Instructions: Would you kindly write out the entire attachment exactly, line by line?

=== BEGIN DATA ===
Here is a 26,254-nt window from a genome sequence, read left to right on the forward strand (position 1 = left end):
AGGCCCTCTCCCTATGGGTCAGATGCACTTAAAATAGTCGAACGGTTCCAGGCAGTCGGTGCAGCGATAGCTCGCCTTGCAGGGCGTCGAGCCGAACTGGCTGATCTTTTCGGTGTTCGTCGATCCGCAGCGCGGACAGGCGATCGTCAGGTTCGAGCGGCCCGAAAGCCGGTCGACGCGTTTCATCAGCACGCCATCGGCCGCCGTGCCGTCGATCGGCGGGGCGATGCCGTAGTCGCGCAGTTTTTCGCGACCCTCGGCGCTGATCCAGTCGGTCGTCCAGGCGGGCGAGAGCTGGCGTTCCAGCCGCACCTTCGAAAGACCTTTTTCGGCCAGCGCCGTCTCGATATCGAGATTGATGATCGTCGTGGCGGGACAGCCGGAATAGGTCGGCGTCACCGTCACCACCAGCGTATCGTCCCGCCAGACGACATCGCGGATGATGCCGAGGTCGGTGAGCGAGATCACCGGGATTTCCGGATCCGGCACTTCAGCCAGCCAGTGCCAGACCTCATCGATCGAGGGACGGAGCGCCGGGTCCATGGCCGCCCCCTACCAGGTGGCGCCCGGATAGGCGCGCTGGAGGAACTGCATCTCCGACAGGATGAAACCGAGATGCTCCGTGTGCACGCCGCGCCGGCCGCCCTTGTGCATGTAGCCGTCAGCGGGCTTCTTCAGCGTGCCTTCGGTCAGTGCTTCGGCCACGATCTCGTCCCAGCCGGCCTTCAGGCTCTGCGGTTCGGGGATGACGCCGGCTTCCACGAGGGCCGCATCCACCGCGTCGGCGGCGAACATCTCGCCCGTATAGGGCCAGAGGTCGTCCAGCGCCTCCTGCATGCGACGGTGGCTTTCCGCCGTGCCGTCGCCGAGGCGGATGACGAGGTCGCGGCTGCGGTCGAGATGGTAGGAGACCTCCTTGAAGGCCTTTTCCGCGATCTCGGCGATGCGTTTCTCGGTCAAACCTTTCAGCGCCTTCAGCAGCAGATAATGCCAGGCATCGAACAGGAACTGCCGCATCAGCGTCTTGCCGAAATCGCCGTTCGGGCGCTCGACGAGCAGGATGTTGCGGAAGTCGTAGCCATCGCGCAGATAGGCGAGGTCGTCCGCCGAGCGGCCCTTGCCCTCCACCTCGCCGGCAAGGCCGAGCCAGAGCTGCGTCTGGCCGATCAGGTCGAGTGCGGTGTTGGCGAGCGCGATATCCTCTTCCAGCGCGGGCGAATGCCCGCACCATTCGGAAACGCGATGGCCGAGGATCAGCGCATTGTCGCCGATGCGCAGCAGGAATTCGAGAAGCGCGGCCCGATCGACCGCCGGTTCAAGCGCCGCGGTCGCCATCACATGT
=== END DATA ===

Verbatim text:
Here is a 26,254-nt window from a genome sequence, read left to right on the forward strand (position 1 = left end):
AGGCCCTCTCCCTATGGGTCAGATGCACTTAAAATAGTCGAACGGTTCCAGGCAGTCGGTGCAGCGATAGCTCGCCTTGCAGGGCGTCGAGCCGAACTGGCTGATCTTTTCGGTGTTCGTCGATCCGCAGCGCGGACAGGCGATCGTCAGGTTCGAGCGGCCCGAAAGCCGGTCGACGCGTTTCATCAGCACGCCATCGGCCGCCGTGCCGTCGATCGGCGGGGCGATGCCGTAGTCGCGCAGTTTTTCGCGACCCTCGGCGCTGATCCAGTCGGTCGTCCAGGCGGGCGAGAGCTGGCGTTCCAGCCGCACCTTCGAAAGACCTTTTTCGGCCAGCGCCGTCTCGATATCGAGATTGATGATCGTCGTGGCGGGACAGCCGGAATAGGTCGGCGTCACCGTCACCACCAGCGTATCGTCCCGCCAGACGACATCGCGGATGATGCCGAGGTCGGTGAGCGAGATCACCGGGATTTCCGGATCCGGCACTTCAGCCAGCCAGTGCCAGACCTCATCGATCGAGGGACGGAGCGCCGGGTCCATGGCCGCCCCCTACCAGGTGGCGCCCGGATAGGCGCGCTGGAGGAACTGCATCTCCGACAGGATGAAACCGAGATGCTCCGTGTGCACGCCGCGCCGGCCGCCCTTGTGCATGTAGCCGTCAGCGGGCTTCTTCAGCGTGCCTTCGGTCAGTGCTTCGGCCACGATCTCGTCCCAGCCGGCCTTCAGGCTCTGCGGTTCGGGGATGACGCCGGCTTCCACGAGGGCCGCATCCACCGCGTCGGCGGCGAACATCTCGCCCGTATAGGGCCAGAGGTCGTCCAGCGCCTCCTGCATGCGACGGTGGCTTTCCGCCGTGCCGTCGCCGAGGCGGATGACGAGGTCGCGGCTGCGGTCGAGATGGTAGGAGACCTCCTTGAAGGCCTTTTCCGCGATCTCGGCGATGCGTTTCTCGGTCAAACCTTTCAGCGCCTTCAGCAGCAGATAATGCCAGGCATCGAACAGGAACTGCCGCATCAGCGTCTTGCCGAAATCGCCGTTCGGGCGCTCGACGAGCAGGATGTTGCGGAAGTCGTAGCCATCGCGCAGATAGGCGAGGTCGTCCGCCGAGCGGCCCTTGCCCTCCACCTCGCCGGCAAGGCCGAGCCAGAGCTGCGTCTGGCCGATCAGGTCGAGTGCGGTGTTGGCGAGCGCGATATCCTCTTCCAGCGCGGGCGAATGCCCGCACCATTCGGAAACGCGATGGCCGAGGATCAGCGCATTGTCGCCGATGCGCAGCAGGAATTCGAGAAGCGCGGCCCGATCGACCGCCGGTTCAAGCGCCGCGGTCGCCATCACATGT